“These exhibitions highlight the role of museums as cultural and educational centres, in addition to their natural role exhibiting artefacts,” said Moamen Othman, the Head of the Museums Department under the Supreme Council of Antiquities.
Othman explains that “The Grand Trip,” a special exhibition at the Museum of Islamic Art in Bab El-Khalq puts on display a collection of 24 artefacts of the Hajj journey from Cairo to Mecca throughout history, from extravagant art to the everyday items of historic pilgrims.
The exhibition features a collection of Orientalist paintings of Egyptian pilgrims traveling to Mecca by land and sea, dating from the 1798 French occupation.
It also includes a collection of camping equipment and weapons used on the trip, which used to take almost a month: daggers, swords, tents and textiles are all on display.
Along with these, visitors can find a collection of lamps, and wooden and copper cutlery from the Fatimid, Mamluk and Mohamed Ali dynasties, which would have been used by pilgrims.
A collection of dhikr (Islamic prayer) manuscripts, part of the kiswa – the cloth which covers the Kaaba, and was historically woven in Egypt – from the reign of Khedive Ismail, and a copy of the Quran which belonged to Walda Pasha of the Naqshbandiyya-Khalidiyya Sufi order are all on show as well.
An ongoing exhibition at Manial Palace showcases a manuscript of the Burda, a 13th-century poem on the virtues of the Prophet Muhammad written by the Sufi mystic Al-Busiri; a rare copy of the Quran written by the renowned Abbasid calligrapher Yaqut Al-Musta'simi; and a distinguished collection of art from hilya works; a genre of Ottoman religious literature that describes the Prophet Muhammad’s appearance and character.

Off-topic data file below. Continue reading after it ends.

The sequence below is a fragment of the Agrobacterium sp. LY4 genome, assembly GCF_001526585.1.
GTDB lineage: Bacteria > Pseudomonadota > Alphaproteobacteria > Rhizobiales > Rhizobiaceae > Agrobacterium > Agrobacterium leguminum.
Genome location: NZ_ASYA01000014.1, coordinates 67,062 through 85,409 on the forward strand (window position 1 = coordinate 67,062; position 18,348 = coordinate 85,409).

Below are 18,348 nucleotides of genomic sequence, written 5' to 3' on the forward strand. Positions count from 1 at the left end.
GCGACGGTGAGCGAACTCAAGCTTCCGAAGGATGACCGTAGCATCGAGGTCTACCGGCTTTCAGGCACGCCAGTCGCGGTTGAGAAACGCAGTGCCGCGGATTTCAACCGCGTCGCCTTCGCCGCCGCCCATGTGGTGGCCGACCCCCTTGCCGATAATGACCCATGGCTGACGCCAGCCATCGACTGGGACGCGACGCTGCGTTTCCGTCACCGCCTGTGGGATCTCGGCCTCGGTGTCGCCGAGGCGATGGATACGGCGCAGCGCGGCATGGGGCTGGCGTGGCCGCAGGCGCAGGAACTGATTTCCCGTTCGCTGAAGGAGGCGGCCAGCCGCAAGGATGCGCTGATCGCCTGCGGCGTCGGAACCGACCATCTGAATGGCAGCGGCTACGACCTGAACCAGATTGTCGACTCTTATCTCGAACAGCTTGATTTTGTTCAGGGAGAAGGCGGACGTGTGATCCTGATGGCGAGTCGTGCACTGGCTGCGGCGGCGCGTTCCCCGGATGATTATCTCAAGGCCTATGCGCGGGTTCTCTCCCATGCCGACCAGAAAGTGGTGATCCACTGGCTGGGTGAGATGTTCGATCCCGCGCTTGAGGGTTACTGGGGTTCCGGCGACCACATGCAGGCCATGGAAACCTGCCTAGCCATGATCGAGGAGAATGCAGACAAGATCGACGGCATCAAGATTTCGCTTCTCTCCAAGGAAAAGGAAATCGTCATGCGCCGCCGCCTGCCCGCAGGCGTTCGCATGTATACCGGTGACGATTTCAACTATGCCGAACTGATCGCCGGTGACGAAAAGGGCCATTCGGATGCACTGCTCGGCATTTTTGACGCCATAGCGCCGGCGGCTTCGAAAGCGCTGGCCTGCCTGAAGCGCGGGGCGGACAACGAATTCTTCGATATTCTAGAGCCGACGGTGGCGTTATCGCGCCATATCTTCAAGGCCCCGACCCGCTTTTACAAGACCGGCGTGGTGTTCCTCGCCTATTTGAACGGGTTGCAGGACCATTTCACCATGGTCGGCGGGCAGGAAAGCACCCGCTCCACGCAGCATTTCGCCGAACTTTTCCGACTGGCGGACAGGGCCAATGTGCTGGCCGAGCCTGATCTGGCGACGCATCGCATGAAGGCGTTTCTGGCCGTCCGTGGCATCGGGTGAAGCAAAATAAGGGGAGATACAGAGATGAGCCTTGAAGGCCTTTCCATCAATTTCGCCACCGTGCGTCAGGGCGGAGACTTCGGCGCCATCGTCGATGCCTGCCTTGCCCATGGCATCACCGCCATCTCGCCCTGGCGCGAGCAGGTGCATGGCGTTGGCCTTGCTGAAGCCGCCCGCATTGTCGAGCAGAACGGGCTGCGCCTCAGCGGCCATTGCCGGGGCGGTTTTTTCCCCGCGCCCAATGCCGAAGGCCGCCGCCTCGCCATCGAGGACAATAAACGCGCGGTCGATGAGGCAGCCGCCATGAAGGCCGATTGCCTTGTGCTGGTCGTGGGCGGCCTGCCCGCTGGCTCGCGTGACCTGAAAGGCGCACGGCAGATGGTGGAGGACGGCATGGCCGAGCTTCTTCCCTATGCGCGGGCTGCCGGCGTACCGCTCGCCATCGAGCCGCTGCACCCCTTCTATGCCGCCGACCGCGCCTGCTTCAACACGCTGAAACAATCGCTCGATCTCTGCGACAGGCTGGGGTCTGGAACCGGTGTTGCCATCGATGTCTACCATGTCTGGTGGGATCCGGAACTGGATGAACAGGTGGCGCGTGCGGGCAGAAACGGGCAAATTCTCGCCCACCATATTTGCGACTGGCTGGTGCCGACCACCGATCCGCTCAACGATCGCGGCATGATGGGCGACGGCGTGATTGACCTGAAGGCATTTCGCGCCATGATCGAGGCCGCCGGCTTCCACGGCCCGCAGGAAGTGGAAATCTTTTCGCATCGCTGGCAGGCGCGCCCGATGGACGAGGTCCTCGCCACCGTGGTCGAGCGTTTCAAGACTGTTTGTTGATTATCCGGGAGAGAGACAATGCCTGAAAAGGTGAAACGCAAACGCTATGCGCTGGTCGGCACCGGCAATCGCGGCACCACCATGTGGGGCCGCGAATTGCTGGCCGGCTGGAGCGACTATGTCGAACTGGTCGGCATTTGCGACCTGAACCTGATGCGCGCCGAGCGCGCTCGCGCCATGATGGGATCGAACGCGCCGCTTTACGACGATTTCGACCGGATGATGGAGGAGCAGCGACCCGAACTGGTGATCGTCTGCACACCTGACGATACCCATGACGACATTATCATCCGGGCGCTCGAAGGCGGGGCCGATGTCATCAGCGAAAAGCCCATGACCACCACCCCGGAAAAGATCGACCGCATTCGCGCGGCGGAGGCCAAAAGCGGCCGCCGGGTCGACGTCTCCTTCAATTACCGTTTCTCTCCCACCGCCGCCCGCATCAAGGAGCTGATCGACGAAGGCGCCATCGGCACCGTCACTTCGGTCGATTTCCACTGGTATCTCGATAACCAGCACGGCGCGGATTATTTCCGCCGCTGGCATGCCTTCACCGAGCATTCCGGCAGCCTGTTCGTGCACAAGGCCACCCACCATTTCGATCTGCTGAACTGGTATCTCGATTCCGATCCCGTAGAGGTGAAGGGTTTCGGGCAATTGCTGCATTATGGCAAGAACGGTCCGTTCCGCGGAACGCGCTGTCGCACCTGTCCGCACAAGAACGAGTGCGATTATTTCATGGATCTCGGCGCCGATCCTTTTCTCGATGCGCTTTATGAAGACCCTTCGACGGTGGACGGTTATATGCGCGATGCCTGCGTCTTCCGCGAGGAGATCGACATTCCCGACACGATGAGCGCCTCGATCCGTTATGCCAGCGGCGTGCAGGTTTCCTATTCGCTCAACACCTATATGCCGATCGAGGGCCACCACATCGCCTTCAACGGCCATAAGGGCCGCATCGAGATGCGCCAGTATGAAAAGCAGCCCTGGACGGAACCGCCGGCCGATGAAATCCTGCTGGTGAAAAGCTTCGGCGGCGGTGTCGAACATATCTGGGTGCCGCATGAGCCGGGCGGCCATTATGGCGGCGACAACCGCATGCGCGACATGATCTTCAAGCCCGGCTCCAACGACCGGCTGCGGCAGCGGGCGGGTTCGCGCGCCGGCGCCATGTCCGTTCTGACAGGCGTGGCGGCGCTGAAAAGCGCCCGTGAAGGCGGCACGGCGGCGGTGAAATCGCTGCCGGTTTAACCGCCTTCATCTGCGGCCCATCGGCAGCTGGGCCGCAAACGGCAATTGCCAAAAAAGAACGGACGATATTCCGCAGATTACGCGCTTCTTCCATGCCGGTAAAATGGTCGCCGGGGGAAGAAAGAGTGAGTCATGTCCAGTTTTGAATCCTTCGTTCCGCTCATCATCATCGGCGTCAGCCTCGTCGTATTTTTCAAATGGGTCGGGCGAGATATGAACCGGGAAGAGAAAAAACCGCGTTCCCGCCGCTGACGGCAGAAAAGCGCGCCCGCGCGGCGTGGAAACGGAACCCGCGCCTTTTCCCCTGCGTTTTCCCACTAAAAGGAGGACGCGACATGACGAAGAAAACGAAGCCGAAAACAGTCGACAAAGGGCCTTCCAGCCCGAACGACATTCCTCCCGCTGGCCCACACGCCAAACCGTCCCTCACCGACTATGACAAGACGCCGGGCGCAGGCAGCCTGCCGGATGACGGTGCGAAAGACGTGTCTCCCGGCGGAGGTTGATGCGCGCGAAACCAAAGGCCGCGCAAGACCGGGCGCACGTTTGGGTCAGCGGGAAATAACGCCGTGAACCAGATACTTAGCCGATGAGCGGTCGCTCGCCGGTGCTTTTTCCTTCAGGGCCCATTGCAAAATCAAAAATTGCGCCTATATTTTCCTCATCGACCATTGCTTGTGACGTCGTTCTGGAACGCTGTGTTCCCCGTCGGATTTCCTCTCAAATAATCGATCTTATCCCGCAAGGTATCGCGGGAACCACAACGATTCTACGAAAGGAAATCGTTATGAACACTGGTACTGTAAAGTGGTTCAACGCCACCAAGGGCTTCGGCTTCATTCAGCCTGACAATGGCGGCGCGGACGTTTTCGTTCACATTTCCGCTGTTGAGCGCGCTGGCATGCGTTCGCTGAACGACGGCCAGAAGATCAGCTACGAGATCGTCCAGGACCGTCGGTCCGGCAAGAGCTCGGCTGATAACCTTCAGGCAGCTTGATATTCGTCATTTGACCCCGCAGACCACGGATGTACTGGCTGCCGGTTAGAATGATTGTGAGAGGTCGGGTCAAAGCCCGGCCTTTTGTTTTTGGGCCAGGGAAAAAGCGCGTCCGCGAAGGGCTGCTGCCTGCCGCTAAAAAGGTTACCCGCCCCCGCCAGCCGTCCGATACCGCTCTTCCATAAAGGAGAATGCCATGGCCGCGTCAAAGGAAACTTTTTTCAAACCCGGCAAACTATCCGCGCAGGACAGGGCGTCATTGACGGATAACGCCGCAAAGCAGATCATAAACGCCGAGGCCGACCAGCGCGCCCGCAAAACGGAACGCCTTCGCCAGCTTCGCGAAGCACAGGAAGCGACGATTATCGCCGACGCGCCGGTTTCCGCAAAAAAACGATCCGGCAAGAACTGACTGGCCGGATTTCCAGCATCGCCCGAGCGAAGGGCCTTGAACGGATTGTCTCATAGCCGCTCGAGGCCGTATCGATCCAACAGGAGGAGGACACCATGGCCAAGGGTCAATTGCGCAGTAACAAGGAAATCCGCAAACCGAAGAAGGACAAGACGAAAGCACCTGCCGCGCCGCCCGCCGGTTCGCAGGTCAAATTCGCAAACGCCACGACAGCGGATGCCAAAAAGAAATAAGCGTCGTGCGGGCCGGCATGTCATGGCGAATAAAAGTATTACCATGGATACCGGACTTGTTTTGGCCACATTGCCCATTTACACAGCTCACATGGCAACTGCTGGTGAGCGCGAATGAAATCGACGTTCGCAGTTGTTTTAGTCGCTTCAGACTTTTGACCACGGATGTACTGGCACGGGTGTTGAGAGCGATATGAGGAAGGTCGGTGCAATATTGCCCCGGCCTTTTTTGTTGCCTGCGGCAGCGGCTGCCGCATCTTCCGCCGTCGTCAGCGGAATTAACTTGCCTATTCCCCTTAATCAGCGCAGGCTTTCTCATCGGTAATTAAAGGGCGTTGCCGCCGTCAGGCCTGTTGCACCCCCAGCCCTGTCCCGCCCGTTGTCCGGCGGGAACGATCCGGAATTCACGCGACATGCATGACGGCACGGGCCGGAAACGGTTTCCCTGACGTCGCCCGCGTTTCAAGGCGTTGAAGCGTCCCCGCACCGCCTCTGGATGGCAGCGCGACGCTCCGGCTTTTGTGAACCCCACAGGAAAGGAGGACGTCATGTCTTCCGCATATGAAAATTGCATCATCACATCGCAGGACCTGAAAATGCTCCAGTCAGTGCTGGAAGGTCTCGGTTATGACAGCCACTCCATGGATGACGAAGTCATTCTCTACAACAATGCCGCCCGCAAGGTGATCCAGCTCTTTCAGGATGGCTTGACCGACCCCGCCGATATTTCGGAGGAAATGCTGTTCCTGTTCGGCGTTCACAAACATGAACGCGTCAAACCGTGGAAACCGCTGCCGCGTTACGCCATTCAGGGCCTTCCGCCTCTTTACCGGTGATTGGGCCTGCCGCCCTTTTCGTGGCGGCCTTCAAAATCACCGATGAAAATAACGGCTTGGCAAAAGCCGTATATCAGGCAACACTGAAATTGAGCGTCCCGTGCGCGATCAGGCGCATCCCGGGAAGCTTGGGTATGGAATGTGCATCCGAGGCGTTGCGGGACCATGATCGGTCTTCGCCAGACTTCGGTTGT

The exhibition also offers a collection of rare paintings showing Mohamed Ali, the 19th-century ruler of Egypt, clothed in an ihram while performing the Hajj.
Kiswa to Mecca
An exhibition at the Royal Carriages Museum in Boulaq puts on show the carriage which was used during celebrations for the transportation of the kiswa from Cairo to Mecca during the reign of Khedive Ismail.
It also includes two pieces of the kiswa itself, embellished with Quranic verses in gold and silver lace.
Visitors can also find a gallery of photos documenting the pilgrimage from Cairo to Mecca a century ago, the weaving of the kiswa and two camels named Mabrouk and Nabil who once carried the kiswa during the festival.